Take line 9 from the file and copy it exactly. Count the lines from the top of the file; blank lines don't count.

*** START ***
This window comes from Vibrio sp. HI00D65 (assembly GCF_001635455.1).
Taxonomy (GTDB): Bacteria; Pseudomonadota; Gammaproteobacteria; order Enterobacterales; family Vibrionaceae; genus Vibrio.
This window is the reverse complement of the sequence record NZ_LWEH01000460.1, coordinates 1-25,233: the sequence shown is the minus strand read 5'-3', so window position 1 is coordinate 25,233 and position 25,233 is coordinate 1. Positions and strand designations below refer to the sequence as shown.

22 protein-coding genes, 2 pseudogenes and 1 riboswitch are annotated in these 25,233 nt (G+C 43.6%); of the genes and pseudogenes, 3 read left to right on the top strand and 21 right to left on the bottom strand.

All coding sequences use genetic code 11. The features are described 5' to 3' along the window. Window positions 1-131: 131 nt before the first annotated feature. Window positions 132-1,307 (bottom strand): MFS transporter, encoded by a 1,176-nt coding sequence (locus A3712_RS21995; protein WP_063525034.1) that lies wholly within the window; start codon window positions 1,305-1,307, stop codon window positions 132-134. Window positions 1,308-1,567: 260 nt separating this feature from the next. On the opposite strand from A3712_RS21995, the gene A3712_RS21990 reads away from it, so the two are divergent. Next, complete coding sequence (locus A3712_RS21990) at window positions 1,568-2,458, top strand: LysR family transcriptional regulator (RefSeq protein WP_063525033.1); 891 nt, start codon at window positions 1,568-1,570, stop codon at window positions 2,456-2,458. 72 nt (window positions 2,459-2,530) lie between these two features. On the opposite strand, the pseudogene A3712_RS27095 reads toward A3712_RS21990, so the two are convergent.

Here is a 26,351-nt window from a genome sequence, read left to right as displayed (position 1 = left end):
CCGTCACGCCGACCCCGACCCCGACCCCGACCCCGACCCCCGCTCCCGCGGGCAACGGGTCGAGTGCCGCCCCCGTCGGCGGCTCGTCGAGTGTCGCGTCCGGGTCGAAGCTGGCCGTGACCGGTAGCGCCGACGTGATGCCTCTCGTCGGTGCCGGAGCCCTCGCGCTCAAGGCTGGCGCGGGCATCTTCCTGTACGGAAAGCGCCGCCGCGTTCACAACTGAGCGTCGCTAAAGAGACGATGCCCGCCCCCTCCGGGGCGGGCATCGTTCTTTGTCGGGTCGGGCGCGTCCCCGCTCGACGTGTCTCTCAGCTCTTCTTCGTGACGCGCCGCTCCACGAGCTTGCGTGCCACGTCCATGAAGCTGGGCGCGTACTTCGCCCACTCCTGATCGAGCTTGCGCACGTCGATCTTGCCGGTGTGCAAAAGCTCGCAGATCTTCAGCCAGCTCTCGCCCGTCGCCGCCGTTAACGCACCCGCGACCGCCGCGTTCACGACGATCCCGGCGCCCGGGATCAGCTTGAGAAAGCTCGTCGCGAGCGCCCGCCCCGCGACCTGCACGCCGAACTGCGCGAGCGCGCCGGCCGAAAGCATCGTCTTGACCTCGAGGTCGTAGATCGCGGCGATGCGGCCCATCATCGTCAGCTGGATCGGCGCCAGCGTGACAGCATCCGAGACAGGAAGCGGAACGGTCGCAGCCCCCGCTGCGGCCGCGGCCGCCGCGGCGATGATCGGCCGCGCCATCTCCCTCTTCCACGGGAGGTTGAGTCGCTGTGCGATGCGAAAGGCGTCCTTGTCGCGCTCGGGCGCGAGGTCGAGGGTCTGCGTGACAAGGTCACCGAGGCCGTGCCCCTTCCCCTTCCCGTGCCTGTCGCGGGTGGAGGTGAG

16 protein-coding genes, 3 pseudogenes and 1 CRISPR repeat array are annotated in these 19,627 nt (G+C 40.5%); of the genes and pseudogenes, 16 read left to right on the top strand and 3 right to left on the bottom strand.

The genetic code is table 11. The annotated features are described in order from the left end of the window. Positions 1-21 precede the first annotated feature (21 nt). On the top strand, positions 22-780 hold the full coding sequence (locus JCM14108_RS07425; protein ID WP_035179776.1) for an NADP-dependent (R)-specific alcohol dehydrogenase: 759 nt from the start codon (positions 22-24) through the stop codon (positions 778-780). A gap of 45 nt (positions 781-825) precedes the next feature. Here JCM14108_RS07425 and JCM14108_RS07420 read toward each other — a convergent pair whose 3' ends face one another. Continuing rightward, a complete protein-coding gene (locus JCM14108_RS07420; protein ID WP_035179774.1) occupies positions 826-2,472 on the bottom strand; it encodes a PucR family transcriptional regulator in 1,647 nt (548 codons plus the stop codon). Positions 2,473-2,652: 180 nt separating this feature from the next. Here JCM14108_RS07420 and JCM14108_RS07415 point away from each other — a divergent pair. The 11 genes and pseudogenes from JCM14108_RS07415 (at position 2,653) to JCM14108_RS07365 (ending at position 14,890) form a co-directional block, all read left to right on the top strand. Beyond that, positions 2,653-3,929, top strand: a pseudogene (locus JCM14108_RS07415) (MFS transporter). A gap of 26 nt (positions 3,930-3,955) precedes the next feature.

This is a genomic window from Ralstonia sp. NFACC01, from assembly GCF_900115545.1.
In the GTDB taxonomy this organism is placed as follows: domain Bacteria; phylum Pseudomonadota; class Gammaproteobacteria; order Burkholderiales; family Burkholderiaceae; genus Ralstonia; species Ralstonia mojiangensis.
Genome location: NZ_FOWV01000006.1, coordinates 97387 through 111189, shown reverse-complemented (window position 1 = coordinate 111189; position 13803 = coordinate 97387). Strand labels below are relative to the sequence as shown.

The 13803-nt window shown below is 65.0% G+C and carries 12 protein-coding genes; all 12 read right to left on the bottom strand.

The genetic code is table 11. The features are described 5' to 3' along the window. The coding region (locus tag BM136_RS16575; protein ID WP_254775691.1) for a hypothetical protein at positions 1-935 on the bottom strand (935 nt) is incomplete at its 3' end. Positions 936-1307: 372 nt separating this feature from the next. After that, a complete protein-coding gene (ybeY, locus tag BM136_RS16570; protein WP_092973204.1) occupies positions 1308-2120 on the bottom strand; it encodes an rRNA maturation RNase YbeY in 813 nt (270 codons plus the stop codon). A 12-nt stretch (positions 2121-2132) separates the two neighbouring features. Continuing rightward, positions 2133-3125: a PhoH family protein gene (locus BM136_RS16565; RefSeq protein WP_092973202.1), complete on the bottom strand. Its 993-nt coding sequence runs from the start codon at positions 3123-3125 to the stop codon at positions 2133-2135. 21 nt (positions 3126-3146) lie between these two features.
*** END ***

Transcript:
The genetic code is table 11. The annotated features are described in order from the left end of the window. Positions 1-21 precede the first annotated feature (21 nt). On the top strand, positions 22-780 hold the full coding sequence (locus JCM14108_RS07425; protein ID WP_035179776.1) for an NADP-dependent (R)-specific alcohol dehydrogenase: 759 nt from the start codon (positions 22-24) through the stop codon (positions 778-780). A gap of 45 nt (positions 781-825) precedes the next feature. Here JCM14108_RS07425 and JCM14108_RS07420 read toward each other — a convergent pair whose 3' ends face one another. Continuing rightward, a complete protein-coding gene (locus JCM14108_RS07420; protein ID WP_035179774.1) occupies positions 826-2,472 on the bottom strand; it encodes a PucR family transcriptional regulator in 1,647 nt (548 codons plus the stop codon). Positions 2,473-2,652: 180 nt separating this feature from the next. Here JCM14108_RS07420 and JCM14108_RS07415 point away from each other — a divergent pair. The 11 genes and pseudogenes from JCM14108_RS07415 (at position 2,653) to JCM14108_RS07365 (ending at position 14,890) form a co-directional block, all read left to right on the top strand. Beyond that, positions 2,653-3,929, top strand: a pseudogene (locus JCM14108_RS07415) (MFS transporter). A gap of 26 nt (positions 3,930-3,955) precedes the next feature.